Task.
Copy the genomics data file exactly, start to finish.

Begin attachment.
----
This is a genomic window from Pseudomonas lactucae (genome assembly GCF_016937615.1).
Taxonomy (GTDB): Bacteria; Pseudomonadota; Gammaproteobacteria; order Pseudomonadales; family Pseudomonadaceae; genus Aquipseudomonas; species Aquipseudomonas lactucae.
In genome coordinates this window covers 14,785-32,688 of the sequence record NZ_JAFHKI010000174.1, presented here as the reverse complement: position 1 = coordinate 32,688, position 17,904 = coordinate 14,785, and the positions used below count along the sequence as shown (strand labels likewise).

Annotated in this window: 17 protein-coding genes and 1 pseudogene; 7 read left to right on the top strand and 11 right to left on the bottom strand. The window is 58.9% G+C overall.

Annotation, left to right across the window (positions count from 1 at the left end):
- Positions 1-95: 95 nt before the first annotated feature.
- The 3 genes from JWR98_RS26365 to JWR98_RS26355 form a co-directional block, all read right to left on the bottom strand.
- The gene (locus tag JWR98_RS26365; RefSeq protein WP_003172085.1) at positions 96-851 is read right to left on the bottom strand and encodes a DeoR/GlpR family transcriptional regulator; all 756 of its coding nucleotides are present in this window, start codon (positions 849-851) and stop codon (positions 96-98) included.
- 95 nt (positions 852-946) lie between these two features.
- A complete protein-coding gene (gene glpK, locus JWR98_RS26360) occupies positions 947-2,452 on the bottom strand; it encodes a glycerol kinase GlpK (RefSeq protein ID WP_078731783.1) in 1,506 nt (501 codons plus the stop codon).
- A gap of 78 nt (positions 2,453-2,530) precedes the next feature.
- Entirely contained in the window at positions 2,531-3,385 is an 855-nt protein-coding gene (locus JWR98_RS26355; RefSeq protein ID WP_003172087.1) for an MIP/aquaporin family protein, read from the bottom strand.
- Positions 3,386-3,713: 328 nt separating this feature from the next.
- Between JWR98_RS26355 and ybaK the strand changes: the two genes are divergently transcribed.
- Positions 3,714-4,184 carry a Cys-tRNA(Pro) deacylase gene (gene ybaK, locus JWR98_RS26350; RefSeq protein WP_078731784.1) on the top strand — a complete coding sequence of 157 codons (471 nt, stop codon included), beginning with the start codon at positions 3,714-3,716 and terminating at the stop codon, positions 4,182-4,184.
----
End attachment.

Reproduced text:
This is a genomic window from Pseudomonas lactucae (genome assembly GCF_016937615.1).
Taxonomy (GTDB): Bacteria; Pseudomonadota; Gammaproteobacteria; order Pseudomonadales; family Pseudomonadaceae; genus Aquipseudomonas; species Aquipseudomonas lactucae.
In genome coordinates this window covers 14,785-32,688 of the sequence record NZ_JAFHKI010000174.1, presented here as the reverse complement: position 1 = coordinate 32,688, position 17,904 = coordinate 14,785, and the positions used below count along the sequence as shown (strand labels likewise).

Annotated in this window: 17 protein-coding genes and 1 pseudogene; 7 read left to right on the top strand and 11 right to left on the bottom strand. The window is 58.9% G+C overall.

Annotation, left to right across the window (positions count from 1 at the left end):
- Positions 1-95: 95 nt before the first annotated feature.
- The 3 genes from JWR98_RS26365 to JWR98_RS26355 form a co-directional block, all read right to left on the bottom strand.
- The gene (locus tag JWR98_RS26365; RefSeq protein WP_003172085.1) at positions 96-851 is read right to left on the bottom strand and encodes a DeoR/GlpR family transcriptional regulator; all 756 of its coding nucleotides are present in this window, start codon (positions 849-851) and stop codon (positions 96-98) included.
- 95 nt (positions 852-946) lie between these two features.
- A complete protein-coding gene (gene glpK, locus JWR98_RS26360) occupies positions 947-2,452 on the bottom strand; it encodes a glycerol kinase GlpK (RefSeq protein ID WP_078731783.1) in 1,506 nt (501 codons plus the stop codon).
- A gap of 78 nt (positions 2,453-2,530) precedes the next feature.
- Entirely contained in the window at positions 2,531-3,385 is an 855-nt protein-coding gene (locus JWR98_RS26355; RefSeq protein ID WP_003172087.1) for an MIP/aquaporin family protein, read from the bottom strand.
- Positions 3,386-3,713: 328 nt separating this feature from the next.
- Between JWR98_RS26355 and ybaK the strand changes: the two genes are divergently transcribed.
- Positions 3,714-4,184 carry a Cys-tRNA(Pro) deacylase gene (gene ybaK, locus JWR98_RS26350; RefSeq protein WP_078731784.1) on the top strand — a complete coding sequence of 157 codons (471 nt, stop codon included), beginning with the start codon at positions 3,714-3,716 and terminating at the stop codon, positions 4,182-4,184.